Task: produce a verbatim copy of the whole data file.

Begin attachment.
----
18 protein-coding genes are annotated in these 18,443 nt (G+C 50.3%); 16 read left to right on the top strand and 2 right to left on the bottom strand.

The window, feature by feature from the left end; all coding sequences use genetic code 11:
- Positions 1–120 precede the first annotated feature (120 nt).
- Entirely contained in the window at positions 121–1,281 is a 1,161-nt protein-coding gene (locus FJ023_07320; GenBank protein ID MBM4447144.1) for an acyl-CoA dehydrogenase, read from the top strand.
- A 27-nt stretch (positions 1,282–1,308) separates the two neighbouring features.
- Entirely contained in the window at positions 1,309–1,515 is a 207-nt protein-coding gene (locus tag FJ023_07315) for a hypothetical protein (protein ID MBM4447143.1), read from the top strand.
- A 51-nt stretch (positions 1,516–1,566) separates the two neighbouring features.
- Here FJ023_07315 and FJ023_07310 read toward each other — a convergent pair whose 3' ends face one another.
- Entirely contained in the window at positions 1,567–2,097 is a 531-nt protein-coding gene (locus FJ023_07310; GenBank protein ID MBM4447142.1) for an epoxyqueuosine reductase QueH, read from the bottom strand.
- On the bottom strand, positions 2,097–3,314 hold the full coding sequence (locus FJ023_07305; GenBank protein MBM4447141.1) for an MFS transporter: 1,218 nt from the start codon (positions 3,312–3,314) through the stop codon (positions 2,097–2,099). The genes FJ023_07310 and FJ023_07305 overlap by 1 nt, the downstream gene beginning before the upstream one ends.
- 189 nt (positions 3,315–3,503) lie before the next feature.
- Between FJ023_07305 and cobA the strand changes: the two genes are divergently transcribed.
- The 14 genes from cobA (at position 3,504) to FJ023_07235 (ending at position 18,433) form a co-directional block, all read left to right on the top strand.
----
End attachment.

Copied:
18 protein-coding genes are annotated in these 18,443 nt (G+C 50.3%); 16 read left to right on the top strand and 2 right to left on the bottom strand.

The window, feature by feature from the left end; all coding sequences use genetic code 11:
- Positions 1–120 precede the first annotated feature (120 nt).
- Entirely contained in the window at positions 121–1,281 is a 1,161-nt protein-coding gene (locus FJ023_07320; GenBank protein ID MBM4447144.1) for an acyl-CoA dehydrogenase, read from the top strand.
- A 27-nt stretch (positions 1,282–1,308) separates the two neighbouring features.
- Entirely contained in the window at positions 1,309–1,515 is a 207-nt protein-coding gene (locus tag FJ023_07315) for a hypothetical protein (protein ID MBM4447143.1), read from the top strand.
- A 51-nt stretch (positions 1,516–1,566) separates the two neighbouring features.
- Here FJ023_07315 and FJ023_07310 read toward each other — a convergent pair whose 3' ends face one another.
- Entirely contained in the window at positions 1,567–2,097 is a 531-nt protein-coding gene (locus FJ023_07310; GenBank protein ID MBM4447142.1) for an epoxyqueuosine reductase QueH, read from the bottom strand.
- On the bottom strand, positions 2,097–3,314 hold the full coding sequence (locus FJ023_07305; GenBank protein MBM4447141.1) for an MFS transporter: 1,218 nt from the start codon (positions 3,312–3,314) through the stop codon (positions 2,097–2,099). The genes FJ023_07310 and FJ023_07305 overlap by 1 nt, the downstream gene beginning before the upstream one ends.
- 189 nt (positions 3,315–3,503) lie before the next feature.
- Between FJ023_07305 and cobA the strand changes: the two genes are divergently transcribed.
- The 14 genes from cobA (at position 3,504) to FJ023_07235 (ending at position 18,433) form a co-directional block, all read left to right on the top strand.